Mating and Dominance Wounds
written by: Suzanne T. Enyedy
Commonly called "mating wounds", in actuality, the type of wound pictured above is more accurately called a "dominance wound". Although oft-times these types of wounds are incurred during mating, many times, they are not. Both male and female gliders can be afflicted by dominance wounds. As the name implies, the wound is incurred when dominance by another glider is being established. Both mating and dominance wounds normally occur on the shoulder area of the glider. However, sometimes they will occur on the back of the head or the neck area.
Gizmo, a male glider, received this small dominance wound from his female cage mate.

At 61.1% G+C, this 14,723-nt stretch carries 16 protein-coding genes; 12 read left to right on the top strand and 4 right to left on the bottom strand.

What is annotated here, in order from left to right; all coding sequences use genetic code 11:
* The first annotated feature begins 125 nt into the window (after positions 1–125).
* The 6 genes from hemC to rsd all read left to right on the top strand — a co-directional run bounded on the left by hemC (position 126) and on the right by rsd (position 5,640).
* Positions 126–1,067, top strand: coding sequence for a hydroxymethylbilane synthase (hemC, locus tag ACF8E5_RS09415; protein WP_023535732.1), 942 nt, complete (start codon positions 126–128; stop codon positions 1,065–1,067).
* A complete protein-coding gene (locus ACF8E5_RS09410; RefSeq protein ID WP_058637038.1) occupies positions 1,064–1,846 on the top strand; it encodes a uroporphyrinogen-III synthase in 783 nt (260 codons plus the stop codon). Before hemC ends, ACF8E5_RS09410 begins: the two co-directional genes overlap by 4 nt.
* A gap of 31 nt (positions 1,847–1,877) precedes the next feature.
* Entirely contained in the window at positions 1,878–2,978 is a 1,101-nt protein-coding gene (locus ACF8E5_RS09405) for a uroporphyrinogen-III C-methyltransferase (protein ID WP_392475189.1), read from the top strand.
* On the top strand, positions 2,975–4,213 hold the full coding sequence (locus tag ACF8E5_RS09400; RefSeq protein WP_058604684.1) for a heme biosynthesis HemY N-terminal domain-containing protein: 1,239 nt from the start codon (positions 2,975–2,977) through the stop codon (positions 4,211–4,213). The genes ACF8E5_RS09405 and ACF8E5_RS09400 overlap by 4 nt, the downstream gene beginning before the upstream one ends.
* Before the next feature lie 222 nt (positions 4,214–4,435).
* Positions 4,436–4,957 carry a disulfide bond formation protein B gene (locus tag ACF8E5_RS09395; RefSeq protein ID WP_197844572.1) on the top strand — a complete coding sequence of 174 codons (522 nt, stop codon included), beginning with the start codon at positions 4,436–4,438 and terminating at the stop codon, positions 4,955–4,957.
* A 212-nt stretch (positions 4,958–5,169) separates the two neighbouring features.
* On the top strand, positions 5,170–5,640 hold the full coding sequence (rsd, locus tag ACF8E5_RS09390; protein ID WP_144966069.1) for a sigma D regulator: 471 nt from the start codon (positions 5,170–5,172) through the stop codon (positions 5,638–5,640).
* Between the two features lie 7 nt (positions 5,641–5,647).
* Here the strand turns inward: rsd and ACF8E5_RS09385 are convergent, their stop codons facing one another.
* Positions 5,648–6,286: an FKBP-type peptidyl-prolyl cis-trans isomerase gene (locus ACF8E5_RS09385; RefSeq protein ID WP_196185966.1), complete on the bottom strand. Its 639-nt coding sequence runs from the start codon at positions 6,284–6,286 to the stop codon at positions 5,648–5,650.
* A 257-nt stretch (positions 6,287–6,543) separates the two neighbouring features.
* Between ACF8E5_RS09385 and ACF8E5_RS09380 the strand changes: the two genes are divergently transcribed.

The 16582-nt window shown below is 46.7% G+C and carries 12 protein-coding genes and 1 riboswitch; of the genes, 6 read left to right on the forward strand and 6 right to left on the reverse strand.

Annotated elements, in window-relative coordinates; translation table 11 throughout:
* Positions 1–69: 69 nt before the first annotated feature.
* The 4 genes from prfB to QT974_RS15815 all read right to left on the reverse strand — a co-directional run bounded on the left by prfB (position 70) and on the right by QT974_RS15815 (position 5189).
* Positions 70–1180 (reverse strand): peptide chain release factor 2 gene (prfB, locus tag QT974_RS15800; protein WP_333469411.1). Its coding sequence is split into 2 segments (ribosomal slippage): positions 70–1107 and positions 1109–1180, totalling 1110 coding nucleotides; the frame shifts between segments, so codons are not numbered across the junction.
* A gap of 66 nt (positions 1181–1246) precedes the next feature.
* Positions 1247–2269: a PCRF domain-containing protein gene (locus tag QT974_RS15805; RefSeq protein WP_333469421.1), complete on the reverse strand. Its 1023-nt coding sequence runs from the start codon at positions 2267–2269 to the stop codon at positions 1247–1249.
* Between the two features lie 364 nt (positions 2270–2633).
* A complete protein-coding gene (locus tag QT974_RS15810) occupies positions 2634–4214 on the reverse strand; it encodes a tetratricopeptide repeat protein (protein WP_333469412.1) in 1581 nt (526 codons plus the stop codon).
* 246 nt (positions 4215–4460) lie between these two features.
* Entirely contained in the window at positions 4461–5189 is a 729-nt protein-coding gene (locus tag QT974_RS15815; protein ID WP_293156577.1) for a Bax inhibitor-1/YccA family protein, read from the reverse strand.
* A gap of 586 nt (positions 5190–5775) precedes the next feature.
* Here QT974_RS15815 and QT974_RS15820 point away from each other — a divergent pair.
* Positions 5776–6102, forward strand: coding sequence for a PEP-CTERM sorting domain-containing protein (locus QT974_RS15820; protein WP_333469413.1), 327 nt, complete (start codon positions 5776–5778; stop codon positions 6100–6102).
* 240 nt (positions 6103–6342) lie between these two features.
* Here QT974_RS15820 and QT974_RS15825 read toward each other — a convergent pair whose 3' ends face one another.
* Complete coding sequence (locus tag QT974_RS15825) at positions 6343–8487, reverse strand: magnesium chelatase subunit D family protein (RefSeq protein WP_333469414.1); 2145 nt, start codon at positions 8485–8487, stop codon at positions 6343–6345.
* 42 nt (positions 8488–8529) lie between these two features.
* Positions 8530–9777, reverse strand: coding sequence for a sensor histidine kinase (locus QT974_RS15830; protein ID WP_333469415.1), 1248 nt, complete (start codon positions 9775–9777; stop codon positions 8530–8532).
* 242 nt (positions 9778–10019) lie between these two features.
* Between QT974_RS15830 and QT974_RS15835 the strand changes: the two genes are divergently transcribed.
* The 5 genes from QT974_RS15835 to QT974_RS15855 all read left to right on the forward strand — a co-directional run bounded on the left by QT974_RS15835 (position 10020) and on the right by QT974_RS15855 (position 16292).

Whether the wound occurs during mating or not, treatment is the same. When a dominance wound is discovered, no matter how small or large, veterinary care is necessary. Until you can get your glider to your veterinarian, the following steps should be taken:
- Separate the glider from its cage mate(s) immediately
- Rinse the wound with sterile saline solution
- Apply plain Neosporin (without pain meds) OR Silver Sulfadiazine Cream OR Vetericyn Plus
- Trim your glider's nails so that it can not tear the wound further when grooming itself
- Set up a hospital cage
This wound was inflicted by an Alpha male in a colony with three females. The wound had been inflicted soon after feeding the colony in the evening. In all likelihood, the wound was caused by food aggression.
If you feel your glider is sick, please seek immediate veterinary
assistance. The information on this page and in the correlating
articles is for general educational purposes and is not intended
to replace proper vet care. Please do not try to self-diagnose or
self-treat your glider.